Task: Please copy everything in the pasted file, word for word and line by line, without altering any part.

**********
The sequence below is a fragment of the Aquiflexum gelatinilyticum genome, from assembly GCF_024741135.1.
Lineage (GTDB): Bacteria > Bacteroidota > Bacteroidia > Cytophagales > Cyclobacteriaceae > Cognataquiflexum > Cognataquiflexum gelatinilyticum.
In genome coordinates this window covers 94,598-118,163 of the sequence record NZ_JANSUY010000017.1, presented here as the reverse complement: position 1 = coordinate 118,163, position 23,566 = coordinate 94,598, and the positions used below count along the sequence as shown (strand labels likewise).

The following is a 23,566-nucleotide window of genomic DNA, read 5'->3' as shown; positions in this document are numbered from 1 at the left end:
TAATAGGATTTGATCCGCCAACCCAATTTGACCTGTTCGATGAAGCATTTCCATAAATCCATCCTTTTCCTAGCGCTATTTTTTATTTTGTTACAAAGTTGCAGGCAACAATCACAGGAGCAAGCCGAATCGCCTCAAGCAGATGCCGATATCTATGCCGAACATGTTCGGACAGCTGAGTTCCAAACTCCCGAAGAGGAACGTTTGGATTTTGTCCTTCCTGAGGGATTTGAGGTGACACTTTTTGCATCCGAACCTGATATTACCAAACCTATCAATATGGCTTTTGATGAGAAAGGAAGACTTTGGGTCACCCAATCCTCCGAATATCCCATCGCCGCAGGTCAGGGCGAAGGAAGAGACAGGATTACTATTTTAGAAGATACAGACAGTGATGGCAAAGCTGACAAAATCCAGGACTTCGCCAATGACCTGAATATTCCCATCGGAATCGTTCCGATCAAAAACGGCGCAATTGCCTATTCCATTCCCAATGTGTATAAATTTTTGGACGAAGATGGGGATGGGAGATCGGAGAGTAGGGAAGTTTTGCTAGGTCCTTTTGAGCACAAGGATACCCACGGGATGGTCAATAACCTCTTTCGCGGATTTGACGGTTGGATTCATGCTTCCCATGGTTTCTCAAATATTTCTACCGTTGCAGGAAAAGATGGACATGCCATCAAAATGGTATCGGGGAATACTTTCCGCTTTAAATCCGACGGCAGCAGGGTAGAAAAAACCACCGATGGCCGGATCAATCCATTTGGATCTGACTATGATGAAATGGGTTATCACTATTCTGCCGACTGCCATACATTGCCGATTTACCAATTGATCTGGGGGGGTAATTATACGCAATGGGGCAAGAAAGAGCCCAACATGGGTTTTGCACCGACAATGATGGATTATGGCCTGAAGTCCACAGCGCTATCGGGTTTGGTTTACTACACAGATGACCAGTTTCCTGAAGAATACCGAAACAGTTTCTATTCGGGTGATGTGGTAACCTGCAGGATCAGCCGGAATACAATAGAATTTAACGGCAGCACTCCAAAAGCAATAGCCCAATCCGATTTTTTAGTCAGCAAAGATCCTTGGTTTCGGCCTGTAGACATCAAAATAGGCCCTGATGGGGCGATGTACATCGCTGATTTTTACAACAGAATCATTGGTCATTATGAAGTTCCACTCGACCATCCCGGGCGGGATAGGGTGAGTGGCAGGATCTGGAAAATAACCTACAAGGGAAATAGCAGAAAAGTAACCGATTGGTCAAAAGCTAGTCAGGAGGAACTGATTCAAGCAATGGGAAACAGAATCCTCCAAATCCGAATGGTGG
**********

The sequence below is a fragment of the Aquiflexum gelatinilyticum genome, from assembly GCF_024741135.1.
Lineage (GTDB): Bacteria > Bacteroidota > Bacteroidia > Cytophagales > Cyclobacteriaceae > Cognataquiflexum > Cognataquiflexum gelatinilyticum.
In genome coordinates this window covers 94,598-118,163 of the sequence record NZ_JANSUY010000017.1, presented here as the reverse complement: position 1 = coordinate 118,163, position 23,566 = coordinate 94,598, and the positions used below count along the sequence as shown (strand labels likewise).

The following is a 23,566-nucleotide window of genomic DNA, read 5'->3' as shown; positions in this document are numbered from 1 at the left end:
TAATAGGATTTGATCCGCCAACCCAATTTGACCTGTTCGATGAAGCATTTCCATAAATCCATCCTTTTCCTAGCGCTATTTTTTATTTTGTTACAAAGTTGCAGGCAACAATCACAGGAGCAAGCCGAATCGCCTCAAGCAGATGCCGATATCTATGCCGAACATGTTCGGACAGCTGAGTTCCAAACTCCCGAAGAGGAACGTTTGGATTTTGTCCTTCCTGAGGGATTTGAGGTGACACTTTTTGCATCCGAACCTGATATTACCAAACCTATCAATATGGCTTTTGATGAGAAAGGAAGACTTTGGGTCACCCAATCCTCCGAATATCCCATCGCCGCAGGTCAGGGCGAAGGAAGAGACAGGATTACTATTTTAGAAGATACAGACAGTGATGGCAAAGCTGACAAAATCCAGGACTTCGCCAATGACCTGAATATTCCCATCGGAATCGTTCCGATCAAAAACGGCGCAATTGCCTATTCCATTCCCAATGTGTATAAATTTTTGGACGAAGATGGGGATGGGAGATCGGAGAGTAGGGAAGTTTTGCTAGGTCCTTTTGAGCACAAGGATACCCACGGGATGGTCAATAACCTCTTTCGCGGATTTGACGGTTGGATTCATGCTTCCCATGGTTTCTCAAATATTTCTACCGTTGCAGGAAAAGATGGACATGCCATCAAAATGGTATCGGGGAATACTTTCCGCTTTAAATCCGACGGCAGCAGGGTAGAAAAAACCACCGATGGCCGGATCAATCCATTTGGATCTGACTATGATGAAATGGGTTATCACTATTCTGCCGACTGCCATACATTGCCGATTTACCAATTGATCTGGGGGGGTAATTATACGCAATGGGGCAAGAAAGAGCCCAACATGGGTTTTGCACCGACAATGATGGATTATGGCCTGAAGTCCACAGCGCTATCGGGTTTGGTTTACTACACAGATGACCAGTTTCCTGAAGAATACCGAAACAGTTTCTATTCGGGTGATGTGGTAACCTGCAGGATCAGCCGGAATACAATAGAATTTAACGGCAGCACTCCAAAAGCAATAGCCCAATCCGATTTTTTAGTCAGCAAAGATCCTTGGTTTCGGCCTGTAGACATCAAAATAGGCCCTGATGGGGCGATGTACATCGCTGATTTTTACAACAGAATCATTGGTCATTATGAAGTTCCACTCGACCATCCCGGGCGGGATAGGGTGAGTGGCAGGATCTGGAAAATAACCTACAAGGGAAATAGCAGAAAAGTAACCGATTGGTCAAAAGCTAGTCAGGAGGAACTGATTCAAGCAATGGGAAACAGAATCCTCCAAATCCGAATGGTGG